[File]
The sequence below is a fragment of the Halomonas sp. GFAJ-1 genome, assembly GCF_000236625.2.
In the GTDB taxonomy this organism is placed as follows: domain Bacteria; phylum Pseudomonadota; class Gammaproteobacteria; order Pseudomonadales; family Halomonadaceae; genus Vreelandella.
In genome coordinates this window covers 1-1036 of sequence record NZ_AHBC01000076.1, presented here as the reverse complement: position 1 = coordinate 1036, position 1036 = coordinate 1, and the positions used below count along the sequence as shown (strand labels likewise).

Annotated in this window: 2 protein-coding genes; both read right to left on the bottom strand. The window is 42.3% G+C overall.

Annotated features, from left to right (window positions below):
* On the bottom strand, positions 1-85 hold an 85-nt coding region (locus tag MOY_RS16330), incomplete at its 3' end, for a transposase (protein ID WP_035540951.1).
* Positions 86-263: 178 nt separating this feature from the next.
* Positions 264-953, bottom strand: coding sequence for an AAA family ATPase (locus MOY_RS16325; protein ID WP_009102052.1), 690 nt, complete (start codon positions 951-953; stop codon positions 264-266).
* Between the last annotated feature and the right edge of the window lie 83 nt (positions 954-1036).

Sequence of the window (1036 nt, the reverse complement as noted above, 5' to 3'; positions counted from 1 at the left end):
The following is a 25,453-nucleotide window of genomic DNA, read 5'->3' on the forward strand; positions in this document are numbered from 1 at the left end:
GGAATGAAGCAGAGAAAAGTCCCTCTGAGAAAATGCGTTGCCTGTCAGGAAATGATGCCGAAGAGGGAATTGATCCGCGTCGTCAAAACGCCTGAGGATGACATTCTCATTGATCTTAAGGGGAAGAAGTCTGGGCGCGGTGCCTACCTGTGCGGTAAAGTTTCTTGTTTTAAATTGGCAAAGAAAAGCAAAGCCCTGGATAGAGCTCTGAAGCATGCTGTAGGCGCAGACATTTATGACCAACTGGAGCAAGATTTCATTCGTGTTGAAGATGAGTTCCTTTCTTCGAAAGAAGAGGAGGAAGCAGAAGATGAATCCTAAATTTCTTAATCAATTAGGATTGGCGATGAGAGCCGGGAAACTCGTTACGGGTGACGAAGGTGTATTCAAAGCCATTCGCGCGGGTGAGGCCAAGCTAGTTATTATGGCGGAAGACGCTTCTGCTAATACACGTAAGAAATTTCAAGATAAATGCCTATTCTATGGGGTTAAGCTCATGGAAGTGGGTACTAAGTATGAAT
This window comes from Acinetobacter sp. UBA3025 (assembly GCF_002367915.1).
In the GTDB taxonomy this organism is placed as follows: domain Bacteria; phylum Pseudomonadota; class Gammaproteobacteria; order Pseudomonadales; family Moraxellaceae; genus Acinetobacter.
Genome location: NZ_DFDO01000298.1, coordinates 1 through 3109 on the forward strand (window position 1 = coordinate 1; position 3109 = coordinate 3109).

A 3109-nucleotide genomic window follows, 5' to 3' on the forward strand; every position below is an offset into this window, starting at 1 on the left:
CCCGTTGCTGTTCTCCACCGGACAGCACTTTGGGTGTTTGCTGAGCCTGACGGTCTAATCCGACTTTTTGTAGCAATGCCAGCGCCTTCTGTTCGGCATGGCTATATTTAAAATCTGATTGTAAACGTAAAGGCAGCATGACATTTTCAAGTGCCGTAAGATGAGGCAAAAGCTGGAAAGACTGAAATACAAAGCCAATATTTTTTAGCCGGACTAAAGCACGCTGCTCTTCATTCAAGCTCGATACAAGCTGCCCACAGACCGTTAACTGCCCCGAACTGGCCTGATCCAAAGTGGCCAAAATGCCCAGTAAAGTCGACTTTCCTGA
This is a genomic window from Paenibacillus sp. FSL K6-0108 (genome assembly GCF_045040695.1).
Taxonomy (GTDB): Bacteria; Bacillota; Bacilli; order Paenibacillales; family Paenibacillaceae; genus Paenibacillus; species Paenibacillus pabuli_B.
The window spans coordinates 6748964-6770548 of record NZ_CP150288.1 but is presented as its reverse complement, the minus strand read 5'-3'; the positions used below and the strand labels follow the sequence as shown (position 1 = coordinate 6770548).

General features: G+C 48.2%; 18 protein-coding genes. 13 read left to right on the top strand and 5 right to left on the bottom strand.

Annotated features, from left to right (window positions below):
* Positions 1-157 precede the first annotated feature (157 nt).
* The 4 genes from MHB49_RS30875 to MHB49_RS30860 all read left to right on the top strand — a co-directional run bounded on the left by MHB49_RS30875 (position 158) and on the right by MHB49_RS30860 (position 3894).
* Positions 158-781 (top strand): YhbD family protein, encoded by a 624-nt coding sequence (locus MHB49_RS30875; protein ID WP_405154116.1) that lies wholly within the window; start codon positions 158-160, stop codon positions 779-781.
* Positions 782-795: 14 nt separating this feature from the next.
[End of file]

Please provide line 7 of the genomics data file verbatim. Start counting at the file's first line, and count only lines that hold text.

* Positions 86-263: 178 nt separating this feature from the next.